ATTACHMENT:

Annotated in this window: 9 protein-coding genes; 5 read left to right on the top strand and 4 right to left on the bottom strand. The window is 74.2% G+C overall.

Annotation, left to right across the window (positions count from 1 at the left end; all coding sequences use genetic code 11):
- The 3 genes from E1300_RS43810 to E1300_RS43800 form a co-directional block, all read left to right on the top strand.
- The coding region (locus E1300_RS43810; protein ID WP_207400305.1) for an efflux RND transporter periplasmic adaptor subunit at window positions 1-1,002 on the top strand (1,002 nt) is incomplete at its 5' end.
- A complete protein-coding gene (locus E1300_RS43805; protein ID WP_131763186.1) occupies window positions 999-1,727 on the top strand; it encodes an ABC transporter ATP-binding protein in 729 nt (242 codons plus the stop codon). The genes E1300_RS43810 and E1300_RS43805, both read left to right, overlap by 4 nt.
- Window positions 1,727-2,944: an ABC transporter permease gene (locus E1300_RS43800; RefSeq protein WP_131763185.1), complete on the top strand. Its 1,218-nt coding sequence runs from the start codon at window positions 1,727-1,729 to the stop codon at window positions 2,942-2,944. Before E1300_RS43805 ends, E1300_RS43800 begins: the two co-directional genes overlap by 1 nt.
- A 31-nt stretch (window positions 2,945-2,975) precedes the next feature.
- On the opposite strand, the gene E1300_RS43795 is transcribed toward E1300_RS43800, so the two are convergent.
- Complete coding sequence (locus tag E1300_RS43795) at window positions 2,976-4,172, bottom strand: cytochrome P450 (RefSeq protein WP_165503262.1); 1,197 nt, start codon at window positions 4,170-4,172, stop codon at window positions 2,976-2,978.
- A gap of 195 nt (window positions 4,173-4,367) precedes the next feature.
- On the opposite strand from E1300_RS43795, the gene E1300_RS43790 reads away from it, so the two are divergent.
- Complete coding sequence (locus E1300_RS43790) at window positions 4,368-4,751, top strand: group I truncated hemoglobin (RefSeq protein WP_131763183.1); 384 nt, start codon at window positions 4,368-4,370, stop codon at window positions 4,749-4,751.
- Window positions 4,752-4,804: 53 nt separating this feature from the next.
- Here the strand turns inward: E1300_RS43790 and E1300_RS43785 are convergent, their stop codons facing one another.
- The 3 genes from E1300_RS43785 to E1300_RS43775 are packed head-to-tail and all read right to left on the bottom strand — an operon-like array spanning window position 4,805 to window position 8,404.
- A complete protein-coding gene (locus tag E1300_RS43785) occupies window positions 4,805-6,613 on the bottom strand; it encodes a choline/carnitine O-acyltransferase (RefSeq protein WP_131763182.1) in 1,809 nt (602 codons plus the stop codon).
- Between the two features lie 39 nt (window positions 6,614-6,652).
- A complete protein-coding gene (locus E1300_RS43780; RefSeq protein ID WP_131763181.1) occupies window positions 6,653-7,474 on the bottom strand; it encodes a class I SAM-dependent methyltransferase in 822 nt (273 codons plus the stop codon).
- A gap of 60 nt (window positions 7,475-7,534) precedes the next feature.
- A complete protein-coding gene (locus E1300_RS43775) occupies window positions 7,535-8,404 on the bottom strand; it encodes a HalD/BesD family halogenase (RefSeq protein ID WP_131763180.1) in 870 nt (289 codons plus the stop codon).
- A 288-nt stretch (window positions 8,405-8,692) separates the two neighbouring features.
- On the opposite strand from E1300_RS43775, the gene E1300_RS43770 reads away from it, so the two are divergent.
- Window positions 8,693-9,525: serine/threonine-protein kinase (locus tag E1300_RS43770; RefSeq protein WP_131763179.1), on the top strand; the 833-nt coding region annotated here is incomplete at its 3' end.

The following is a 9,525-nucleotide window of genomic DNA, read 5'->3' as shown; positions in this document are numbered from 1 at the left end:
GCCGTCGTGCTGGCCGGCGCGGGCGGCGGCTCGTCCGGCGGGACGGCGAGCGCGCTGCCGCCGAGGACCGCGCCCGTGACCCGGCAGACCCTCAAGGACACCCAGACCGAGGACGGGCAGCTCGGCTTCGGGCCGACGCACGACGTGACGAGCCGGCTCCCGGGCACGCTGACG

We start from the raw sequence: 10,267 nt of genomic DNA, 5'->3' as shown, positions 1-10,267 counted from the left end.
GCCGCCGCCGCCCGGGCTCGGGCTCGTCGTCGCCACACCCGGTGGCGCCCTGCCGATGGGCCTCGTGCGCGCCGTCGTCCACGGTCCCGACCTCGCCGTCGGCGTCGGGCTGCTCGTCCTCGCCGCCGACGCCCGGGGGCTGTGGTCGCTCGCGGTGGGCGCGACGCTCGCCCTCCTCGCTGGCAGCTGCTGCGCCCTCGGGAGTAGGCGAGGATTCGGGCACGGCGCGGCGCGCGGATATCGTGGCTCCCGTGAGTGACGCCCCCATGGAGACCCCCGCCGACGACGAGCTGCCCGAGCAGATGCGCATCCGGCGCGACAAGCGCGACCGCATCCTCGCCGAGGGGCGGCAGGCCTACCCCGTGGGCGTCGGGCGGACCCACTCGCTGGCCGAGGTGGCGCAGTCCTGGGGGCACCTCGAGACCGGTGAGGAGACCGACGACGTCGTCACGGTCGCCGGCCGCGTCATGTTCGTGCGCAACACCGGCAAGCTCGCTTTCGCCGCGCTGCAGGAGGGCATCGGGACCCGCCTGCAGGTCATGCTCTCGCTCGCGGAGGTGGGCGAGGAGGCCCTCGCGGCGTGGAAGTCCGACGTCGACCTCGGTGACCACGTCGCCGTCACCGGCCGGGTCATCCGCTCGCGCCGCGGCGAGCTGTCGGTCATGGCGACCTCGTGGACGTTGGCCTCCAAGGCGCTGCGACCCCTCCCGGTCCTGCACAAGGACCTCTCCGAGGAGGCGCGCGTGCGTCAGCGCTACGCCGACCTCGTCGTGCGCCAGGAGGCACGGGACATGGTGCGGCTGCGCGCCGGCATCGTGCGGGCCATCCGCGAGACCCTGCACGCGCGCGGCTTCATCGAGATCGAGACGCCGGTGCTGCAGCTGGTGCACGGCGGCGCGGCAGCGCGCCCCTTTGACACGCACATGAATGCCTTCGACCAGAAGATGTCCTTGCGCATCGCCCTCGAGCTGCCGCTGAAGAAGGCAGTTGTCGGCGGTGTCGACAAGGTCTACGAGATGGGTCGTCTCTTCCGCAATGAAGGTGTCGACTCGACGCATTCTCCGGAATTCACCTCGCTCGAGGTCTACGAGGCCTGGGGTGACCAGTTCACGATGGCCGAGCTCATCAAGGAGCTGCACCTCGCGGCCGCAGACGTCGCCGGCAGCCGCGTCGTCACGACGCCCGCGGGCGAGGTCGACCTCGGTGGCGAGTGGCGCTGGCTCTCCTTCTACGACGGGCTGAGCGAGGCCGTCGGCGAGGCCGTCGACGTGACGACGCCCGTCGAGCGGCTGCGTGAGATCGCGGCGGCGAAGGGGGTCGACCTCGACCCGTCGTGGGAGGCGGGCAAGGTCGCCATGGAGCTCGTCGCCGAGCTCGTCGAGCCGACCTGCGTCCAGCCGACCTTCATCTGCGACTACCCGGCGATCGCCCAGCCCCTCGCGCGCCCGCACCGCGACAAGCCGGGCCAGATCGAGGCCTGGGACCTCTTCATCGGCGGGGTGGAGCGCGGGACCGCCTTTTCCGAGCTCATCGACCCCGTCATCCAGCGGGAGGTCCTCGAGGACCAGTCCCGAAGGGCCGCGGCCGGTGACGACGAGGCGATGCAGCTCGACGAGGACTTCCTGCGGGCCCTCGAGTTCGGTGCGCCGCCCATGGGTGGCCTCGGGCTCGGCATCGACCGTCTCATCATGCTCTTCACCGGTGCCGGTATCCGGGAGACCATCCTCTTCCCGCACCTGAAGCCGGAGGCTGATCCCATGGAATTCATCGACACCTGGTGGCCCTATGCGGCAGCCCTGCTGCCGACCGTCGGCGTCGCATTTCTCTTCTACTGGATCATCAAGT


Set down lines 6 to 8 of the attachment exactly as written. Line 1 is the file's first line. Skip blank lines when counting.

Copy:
- Window positions 1,727-2,944: an ABC transporter permease gene (locus E1300_RS43800; RefSeq protein WP_131763185.1), complete on the top strand. Its 1,218-nt coding sequence runs from the start codon at window positions 1,727-1,729 to the stop codon at window positions 2,942-2,944. Before E1300_RS43805 ends, E1300_RS43800 begins: the two co-directional genes overlap by 1 nt.
- A 31-nt stretch (window positions 2,945-2,975) precedes the next feature.
- On the opposite strand, the gene E1300_RS43795 is transcribed toward E1300_RS43800, so the two are convergent.